A second topic would be to really reach out for help into your network. We oftentimes, we say that all time, it can be lonely to work on your own. And it is oftentimes when you work from home a lot, like me, who works with a lot of private coaching clients. So I need to sometimes just reach out and pick up the phone and call somebody and say, “Hey, can you help me with this?” Or, “Hey, how are you doing with this?”
A third, you know, for many people now, vacation time is coming up and we entrepreneurs oftentimes do not take a vacation. I think it's so, so important to recharge. And frankly, we were talking about malaria before. The after malaria period, so the one week after getting out of the ICU was really one of my most peaceful moments this year because I just allowed myself, I have myself permission to stop and to be quiet and to not even go on social media for some time, and to just reflect on what is important in my life. And I think vacation is so important in that sense, not only to physically and energetically recharge, but also just to give ourselves permission to be with ourselves.
Melinda Wittstock: This is so true. Actually taking time to be still or have a change of scene. I find that I get my best ideas when I'm not working.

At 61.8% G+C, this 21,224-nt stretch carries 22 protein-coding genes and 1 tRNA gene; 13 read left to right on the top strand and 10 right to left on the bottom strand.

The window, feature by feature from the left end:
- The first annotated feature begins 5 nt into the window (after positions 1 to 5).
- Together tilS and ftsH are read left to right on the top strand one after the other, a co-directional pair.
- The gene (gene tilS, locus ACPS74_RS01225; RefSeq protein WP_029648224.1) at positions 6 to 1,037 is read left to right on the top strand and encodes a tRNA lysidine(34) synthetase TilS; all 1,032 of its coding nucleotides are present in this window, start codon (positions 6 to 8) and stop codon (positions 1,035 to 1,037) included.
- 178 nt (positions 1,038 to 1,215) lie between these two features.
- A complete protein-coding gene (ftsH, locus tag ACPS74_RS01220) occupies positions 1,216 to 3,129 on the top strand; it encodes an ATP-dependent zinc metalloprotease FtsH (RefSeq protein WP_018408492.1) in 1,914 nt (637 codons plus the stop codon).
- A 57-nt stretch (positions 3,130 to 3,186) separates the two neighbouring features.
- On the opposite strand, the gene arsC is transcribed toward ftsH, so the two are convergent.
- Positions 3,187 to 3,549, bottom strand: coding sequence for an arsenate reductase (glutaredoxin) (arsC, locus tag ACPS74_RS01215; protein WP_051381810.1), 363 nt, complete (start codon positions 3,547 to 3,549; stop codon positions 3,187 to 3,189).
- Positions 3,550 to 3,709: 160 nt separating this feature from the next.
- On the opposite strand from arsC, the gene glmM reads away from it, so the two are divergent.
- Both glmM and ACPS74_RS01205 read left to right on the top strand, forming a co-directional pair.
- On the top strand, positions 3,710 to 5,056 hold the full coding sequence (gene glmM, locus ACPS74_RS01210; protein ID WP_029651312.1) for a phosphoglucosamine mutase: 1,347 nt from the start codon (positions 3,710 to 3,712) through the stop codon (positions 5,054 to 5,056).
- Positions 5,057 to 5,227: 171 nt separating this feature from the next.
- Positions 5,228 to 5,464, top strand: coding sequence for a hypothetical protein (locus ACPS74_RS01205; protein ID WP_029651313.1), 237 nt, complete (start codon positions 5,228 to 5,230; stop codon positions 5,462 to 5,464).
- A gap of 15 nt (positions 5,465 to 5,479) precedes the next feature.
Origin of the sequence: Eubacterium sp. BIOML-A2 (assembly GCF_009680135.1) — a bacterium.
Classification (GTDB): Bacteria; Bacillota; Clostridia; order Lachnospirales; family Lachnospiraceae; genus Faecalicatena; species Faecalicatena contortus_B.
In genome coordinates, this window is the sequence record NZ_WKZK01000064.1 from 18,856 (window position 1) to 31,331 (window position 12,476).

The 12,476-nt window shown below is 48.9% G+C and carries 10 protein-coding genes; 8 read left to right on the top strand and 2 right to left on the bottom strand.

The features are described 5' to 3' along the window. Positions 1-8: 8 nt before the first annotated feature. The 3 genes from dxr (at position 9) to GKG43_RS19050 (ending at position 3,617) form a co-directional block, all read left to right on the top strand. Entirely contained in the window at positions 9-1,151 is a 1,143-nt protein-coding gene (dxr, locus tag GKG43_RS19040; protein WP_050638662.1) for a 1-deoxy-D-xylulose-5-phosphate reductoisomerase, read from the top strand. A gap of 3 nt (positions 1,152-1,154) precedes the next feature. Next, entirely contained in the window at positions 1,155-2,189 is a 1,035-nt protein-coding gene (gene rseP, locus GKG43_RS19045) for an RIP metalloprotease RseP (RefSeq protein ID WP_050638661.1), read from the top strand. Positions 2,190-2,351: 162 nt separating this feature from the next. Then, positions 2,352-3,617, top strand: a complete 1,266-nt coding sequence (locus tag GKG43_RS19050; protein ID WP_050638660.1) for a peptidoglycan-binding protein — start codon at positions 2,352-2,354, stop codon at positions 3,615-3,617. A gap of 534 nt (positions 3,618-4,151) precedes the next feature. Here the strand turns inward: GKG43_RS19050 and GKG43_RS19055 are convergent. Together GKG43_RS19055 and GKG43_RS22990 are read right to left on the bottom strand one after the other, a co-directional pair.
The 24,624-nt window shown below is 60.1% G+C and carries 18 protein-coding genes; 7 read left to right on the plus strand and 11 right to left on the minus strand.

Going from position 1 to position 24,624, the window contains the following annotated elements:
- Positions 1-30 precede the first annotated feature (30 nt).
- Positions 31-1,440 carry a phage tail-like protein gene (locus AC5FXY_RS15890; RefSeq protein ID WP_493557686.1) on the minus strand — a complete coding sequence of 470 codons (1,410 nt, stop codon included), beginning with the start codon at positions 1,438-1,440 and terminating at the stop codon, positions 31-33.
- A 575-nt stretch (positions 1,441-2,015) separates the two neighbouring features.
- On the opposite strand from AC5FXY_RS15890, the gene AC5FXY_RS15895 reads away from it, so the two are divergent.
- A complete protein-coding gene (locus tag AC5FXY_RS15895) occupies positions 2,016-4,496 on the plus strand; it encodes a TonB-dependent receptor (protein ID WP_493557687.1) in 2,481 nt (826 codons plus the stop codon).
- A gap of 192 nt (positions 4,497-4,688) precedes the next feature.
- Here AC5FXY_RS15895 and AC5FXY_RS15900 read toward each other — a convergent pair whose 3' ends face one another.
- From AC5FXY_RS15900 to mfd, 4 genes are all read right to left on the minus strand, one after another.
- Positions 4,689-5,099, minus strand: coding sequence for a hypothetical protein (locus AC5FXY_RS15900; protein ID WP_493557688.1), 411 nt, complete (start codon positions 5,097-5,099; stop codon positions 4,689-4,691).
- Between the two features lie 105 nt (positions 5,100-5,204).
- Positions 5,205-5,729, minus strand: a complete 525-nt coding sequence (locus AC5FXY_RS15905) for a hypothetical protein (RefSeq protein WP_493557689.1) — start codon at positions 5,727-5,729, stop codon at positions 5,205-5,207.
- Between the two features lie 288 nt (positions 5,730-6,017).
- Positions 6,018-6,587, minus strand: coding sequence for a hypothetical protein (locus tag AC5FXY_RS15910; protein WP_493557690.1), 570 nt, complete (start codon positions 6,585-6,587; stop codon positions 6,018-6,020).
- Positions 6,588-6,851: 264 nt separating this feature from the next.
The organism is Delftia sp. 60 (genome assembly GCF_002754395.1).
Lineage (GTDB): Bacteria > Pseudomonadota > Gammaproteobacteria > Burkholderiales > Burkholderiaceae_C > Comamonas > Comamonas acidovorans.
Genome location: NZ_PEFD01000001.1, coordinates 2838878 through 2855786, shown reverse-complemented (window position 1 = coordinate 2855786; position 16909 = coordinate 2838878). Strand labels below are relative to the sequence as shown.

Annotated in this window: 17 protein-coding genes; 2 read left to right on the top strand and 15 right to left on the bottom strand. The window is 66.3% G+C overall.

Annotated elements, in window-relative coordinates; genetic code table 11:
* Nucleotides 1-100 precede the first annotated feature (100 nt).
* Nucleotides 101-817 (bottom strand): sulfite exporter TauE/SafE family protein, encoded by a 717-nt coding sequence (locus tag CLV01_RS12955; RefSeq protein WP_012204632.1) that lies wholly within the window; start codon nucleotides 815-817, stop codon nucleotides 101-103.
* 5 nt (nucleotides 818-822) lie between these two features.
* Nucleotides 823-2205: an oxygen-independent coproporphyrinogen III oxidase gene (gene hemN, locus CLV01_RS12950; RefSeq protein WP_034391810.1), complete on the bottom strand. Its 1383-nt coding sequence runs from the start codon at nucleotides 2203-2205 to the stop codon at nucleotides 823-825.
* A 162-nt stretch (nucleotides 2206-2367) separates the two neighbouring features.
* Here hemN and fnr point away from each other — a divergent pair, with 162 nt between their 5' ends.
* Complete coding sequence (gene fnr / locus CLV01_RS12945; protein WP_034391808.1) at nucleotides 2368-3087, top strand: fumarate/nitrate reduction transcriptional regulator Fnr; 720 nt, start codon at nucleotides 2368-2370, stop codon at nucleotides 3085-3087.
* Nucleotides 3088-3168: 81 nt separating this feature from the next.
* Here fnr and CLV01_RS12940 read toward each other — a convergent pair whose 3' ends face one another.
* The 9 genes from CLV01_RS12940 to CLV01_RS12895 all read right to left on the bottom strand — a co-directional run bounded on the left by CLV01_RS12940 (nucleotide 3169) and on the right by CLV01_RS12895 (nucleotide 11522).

Regina Huber: Absolutely. I often take long walks in the park, and that's when I do have my cell phone with me, because then I just record ideas. You know? So I love walking in the park in the summer. Wintertime is not so much my favorite season, but when the weather is nice enough, I do it too. And I just walk and walk and walk and walk. And either I practice my talk while I'm walking, or I gather new ideas. And I don't do it in a forced way. I just walk through nature and the ideas keep flowing in because my channels are open.
Melinda Wittstock: I like how you said that. Channels being open to really receive inspiration. We are so focused, in the United States, on such hard work. I think it's just the Puritan ethic or something. I joke now. But just because we want to have it all, doesn't mean we have to do it all.